How redefining body positivity can lead to happier and healthier lives

How redefining body positivity can lead to happier and healthier lives

Let’s start with a little history about body positivity: It is rooted in 1960s fat acceptance activism and later proliferated in the 2000s on the internet. Back then, it was a seemingly apolitical term with simple and reasonable intentions: to recognize the beauty of all bodies regardless of size, shape, gender and so on. Proponents wanted to combat discrimination against people’s bodies, particularly those in marginalized communities.

I recently came across fat acceptance TikTok compilations on YouTube. Nowadays, with these videos as examples, the original message of this movement has become distorted to primarily focus on justifying obesity as healthy. Marginalized communities within the movement are often underrepresented. Moreover, as body positivity becomes more widespread, it’s served as fodder for culture wars and political commentators debating its merits. Consequently, body positivity lost its efficacy due to the lack of a clear message. To fix this, we must first reframe the “fat acceptance” part of body positivity. But unlike the original movement, society must shift the emphasis away from weight and physical appearance and reevaluate how we view our bodies.

Currently, body positivity often conflates beauty with being healthy. They are not equivalent. No matter what, you are beautiful inside and out, which makes each of us special and valuable. Many advocates say that being healthy can occur at every size, which is somewhat true, as a healthy weight for someone depends on a multitude of factors. But universally, being overweight isn’t healthy and feels terrible, both mentally and physically.

I would know.

I was severely overweight when I entered college before losing nearly 40 pounds over the next year and a half, significantly improving my quality of life. I experienced a plethora of physical health complications. My excess weight further exacerbated a chronic health condition I had. Combined with inactivity, my knees, joints and back frequently ached. My ankles were twisted and swollen under my weight. Basic tasks, like taking the stairs or walking, quickly put me out of breath. This was upsetting.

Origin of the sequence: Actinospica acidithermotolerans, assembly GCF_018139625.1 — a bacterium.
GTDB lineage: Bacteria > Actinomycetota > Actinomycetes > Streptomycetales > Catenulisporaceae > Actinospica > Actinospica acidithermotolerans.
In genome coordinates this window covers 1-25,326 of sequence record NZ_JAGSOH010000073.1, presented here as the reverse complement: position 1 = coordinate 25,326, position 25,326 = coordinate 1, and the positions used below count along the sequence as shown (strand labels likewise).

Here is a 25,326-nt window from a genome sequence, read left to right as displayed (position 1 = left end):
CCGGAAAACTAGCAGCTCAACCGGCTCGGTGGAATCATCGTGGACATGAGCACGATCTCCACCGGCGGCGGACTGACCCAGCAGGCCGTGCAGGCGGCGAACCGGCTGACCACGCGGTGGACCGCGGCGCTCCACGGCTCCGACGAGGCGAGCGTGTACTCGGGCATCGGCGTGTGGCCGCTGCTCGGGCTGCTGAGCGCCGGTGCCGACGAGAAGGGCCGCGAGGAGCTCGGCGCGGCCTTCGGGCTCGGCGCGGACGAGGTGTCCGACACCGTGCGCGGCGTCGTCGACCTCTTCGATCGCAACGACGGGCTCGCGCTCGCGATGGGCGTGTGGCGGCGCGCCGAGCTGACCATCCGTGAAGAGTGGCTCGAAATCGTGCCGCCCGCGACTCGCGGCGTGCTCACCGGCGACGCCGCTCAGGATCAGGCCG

But what really did a serious number on my self-confidence was finding clothes. It was a Herculean effort to get properly fitting clothing in my size. This was when I desperately wished that stores stocked more sizes. Trying on clothes was even more painful and served as a reminder of how I was too big, which I blamed myself for. If I bought clothes, they were tight and burst at the seams. For years, I refused to wear tank-tops and jeans because it was uncomfortable, and I didn’t feel worthy of wearing them. Thinking about the damper my weight put on my life was depressing, and that felt infinitely worse than any physical consequences.

However, the body positivity movement should have a clear rebuttal to what people often say about overweight individuals: “Oh, it’s simply a lack of willpower!” That’s pretty inaccurate, considering the high failure rates of diets. Oftentimes, people became that way for medical reasons—for instance, taking vital medications that cause weight gain or having a condition that makes it hard to lose weight. Even if obesity was due to a poor diet, or, in my case, a lack of exercise, there may be adverse circumstances, such as food addiction or financial strain. The point is, we never know what someone is going through. This doesn’t mean these individuals shouldn’t have any accountability, but we should broach the topic more compassionately. Furthermore, overweight people, especially women, are often aware of their excess weight. Personally speaking, taking this approach only makes people feel more ashamed and resistant to change.

Finally, regarding “fat acceptance,” the body positivity movement must emphasize how there’s many acceptable ways someone can achieve and maintain healthiness. Hearing about the traditional methods of dieting, doing weight-loss programs, or maximizing gym time—think “leg day”—alienated me. I’m not alone. My journey to becoming healthier included eating balanced meals and staying active in a way that worked for me, which was walking across campus for three to four or more miles a day.

While body positivity advocates are correct in saying that we shouldn’t discriminate against people because of their weight, the movement must start de-emphasizing physical appearance. Weight matters for health reasons, but there is far more to someone than that. Instead of focusing on how someone looks and making assumptions about their character, society should give more weight to understanding a person’s inner beauty, which matters most.

Furthermore, body positivity pressures us to deify our bodies and love them unconditionally. That is exhausting. The movement should strongly adopt the principles of body neutrality, a more practical approach. Body neutrality moves away from physical appearance and encourages us to accept our body as it is and appreciate what it does. It takes time to shift to this mindset. One example is how we view “imperfections,” such as stretch marks, acne and sagging skin. Rather than celebrating them, we can just accept them and see them as our body adeptly handling the arduous journey called life.

If we reframe how we perceive ourselves and our bodies, society would be happier and healthier, which is the ultimate goal.

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